William Hill ad banned for linking gambling to seduction

A William Hill TV ad showing “sensual areas” of a female casino croupier’s body has been banned by the ad watchdog for linking gambling to seduction.

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The ad, for William Hill Live opened with a close-up of a woman who opened her eyes and looked at the camera, which then panned down past her chest to a roulette wheel, a pack of playing cards and gambling chips. A voiceover stated “experience a live casino like no other” while the creative featured several female casino croupiers in gold basque-type tops and male croupiers wearing suits.

The ad prompted The Gambling Reform and Society Perception Group (GRASP) and one other viewer to complain the spot linked gambling to seduction.

William Hill said the ad did not make any claims or connotations that gambling increased consumers’ sexual success or attractiveness, nor link gambling to seduction. It said all the uniforms shown were “tasteful, professional and reflected the feedback” from [a London Mayfair casino’s] staff.

Broadcast clearing body Clearcast said because the ad did not show anyone gambling there could be no link to seduction, sexual success or enhanced attractiveness.

The Advertising Standards Authority (ASA) said the focus on the eyes in the first scene of the ad could be interpreted as a “signal of attraction”. Furthermore, the choice to show “sensual areas” of the female croupier’s body enhanced the sense of seduction.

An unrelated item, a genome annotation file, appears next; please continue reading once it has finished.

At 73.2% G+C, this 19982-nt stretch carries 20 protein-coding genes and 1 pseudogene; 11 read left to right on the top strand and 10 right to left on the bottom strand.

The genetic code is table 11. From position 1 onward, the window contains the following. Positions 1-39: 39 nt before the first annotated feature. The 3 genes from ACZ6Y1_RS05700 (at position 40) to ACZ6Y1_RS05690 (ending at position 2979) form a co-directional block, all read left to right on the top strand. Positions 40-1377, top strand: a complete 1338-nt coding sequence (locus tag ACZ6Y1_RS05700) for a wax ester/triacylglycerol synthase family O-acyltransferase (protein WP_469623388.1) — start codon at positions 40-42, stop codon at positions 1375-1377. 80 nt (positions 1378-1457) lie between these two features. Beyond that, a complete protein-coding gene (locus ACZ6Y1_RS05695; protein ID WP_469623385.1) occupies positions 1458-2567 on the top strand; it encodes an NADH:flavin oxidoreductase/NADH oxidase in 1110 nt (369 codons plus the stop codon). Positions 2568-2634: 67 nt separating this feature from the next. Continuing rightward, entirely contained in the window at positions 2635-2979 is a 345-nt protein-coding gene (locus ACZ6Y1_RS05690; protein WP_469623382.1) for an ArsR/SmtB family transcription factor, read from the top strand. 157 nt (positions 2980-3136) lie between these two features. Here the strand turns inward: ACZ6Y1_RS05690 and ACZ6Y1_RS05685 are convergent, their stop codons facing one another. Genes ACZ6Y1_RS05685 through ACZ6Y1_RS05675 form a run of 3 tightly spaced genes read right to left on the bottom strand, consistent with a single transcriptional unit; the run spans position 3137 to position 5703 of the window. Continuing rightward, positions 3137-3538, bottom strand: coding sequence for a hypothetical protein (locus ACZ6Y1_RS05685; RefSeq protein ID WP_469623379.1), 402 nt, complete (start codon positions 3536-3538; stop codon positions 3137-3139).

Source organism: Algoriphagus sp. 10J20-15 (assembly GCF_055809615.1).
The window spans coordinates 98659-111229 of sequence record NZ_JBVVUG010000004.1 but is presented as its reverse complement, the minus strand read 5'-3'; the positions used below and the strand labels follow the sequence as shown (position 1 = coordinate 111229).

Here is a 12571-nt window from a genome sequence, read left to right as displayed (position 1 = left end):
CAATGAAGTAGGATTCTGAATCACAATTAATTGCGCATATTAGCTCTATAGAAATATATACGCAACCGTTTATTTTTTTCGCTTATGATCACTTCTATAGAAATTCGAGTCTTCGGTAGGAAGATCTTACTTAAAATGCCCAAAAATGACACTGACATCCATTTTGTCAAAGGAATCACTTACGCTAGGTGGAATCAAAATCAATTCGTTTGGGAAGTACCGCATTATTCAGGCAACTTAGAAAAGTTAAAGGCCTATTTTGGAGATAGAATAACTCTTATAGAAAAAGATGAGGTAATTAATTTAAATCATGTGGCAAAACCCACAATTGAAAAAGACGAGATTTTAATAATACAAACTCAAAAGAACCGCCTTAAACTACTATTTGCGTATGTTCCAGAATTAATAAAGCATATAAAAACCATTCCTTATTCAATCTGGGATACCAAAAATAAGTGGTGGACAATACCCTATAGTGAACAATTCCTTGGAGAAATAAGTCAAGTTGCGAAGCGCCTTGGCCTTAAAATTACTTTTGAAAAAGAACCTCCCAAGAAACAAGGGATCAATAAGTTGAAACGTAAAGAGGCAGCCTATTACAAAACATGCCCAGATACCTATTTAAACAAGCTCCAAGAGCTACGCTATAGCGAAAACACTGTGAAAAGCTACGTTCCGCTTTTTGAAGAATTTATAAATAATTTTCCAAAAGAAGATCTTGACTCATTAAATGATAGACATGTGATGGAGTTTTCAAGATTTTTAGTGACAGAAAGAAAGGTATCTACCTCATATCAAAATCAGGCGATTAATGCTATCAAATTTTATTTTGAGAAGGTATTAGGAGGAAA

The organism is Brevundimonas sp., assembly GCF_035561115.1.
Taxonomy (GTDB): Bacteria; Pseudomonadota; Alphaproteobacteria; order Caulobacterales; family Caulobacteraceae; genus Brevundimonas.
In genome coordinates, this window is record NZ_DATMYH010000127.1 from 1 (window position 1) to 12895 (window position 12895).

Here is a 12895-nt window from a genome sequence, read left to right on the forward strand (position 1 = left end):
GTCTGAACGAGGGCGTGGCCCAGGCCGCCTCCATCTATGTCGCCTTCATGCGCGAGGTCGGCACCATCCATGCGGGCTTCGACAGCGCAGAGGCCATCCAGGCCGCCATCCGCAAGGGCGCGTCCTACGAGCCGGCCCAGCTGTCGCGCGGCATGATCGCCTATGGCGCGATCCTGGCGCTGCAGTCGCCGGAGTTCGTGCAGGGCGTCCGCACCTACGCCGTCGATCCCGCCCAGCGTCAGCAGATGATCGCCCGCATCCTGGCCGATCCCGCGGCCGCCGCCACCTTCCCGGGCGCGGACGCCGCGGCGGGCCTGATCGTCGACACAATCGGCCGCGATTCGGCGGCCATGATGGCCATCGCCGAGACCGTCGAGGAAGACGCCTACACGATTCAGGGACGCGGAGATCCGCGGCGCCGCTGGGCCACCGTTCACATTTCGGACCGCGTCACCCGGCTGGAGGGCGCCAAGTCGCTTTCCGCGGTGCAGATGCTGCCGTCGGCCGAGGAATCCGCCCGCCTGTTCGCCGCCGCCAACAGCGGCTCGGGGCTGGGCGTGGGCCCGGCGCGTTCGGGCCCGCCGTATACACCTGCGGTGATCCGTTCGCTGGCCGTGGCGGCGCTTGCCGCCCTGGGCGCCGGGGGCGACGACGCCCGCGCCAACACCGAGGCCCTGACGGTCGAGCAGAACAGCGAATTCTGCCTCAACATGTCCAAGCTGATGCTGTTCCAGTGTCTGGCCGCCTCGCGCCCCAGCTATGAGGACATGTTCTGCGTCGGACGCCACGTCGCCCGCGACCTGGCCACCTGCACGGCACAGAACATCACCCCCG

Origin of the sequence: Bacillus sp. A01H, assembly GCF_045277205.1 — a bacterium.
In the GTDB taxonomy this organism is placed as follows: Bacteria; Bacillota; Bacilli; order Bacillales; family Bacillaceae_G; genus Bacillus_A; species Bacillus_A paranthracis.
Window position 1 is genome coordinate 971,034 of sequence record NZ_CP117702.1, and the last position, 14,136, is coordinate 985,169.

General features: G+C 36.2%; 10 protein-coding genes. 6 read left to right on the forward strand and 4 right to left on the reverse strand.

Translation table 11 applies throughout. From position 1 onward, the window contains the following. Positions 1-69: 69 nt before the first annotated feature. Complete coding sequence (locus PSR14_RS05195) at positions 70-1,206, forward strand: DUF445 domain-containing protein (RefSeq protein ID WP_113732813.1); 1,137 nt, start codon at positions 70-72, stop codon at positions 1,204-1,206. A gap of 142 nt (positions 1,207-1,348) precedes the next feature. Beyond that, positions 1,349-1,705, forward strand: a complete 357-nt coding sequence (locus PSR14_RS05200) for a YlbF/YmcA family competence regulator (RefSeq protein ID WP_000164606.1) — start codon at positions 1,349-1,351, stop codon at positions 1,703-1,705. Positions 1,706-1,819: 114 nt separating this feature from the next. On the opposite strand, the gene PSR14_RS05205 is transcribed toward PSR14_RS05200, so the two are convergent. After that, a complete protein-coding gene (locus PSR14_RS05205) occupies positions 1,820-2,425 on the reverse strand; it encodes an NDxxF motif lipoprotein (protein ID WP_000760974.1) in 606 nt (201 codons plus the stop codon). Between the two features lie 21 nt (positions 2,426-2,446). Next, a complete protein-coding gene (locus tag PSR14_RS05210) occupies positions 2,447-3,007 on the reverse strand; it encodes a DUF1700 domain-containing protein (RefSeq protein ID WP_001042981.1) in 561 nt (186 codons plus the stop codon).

The ASA disagreed with Clearcast, saying the voice-over and on-screen text references to “casino” and the roulette visuals identified it as a gambling ad.

Elsewhere, a TV ad for Coral was broadcast nine times between 6.42am and 8.42am during children’s programmes on Turner’s Cartoon Network and Boomerang channels.

Turner Broadcasting “apologised unreservedly” for the error, which was due to a booking number being “erroneously allocated” to the ad. Coral Group said it was “horrified” its ad was viewed on children’s channels and after being notified of the error instigated an investigation, notified regulatory authorities in the UK in Gibraltar and suspended all other ads due to be aired by Turner that weekend.

The ASA told Turner to ensure it had failsafe processes and procedures in place to ensure gambling ads were never broadcast in or adjacent to programmes commissioned for, principally directed at or likely to appeal to audiences below the age of 18 years.

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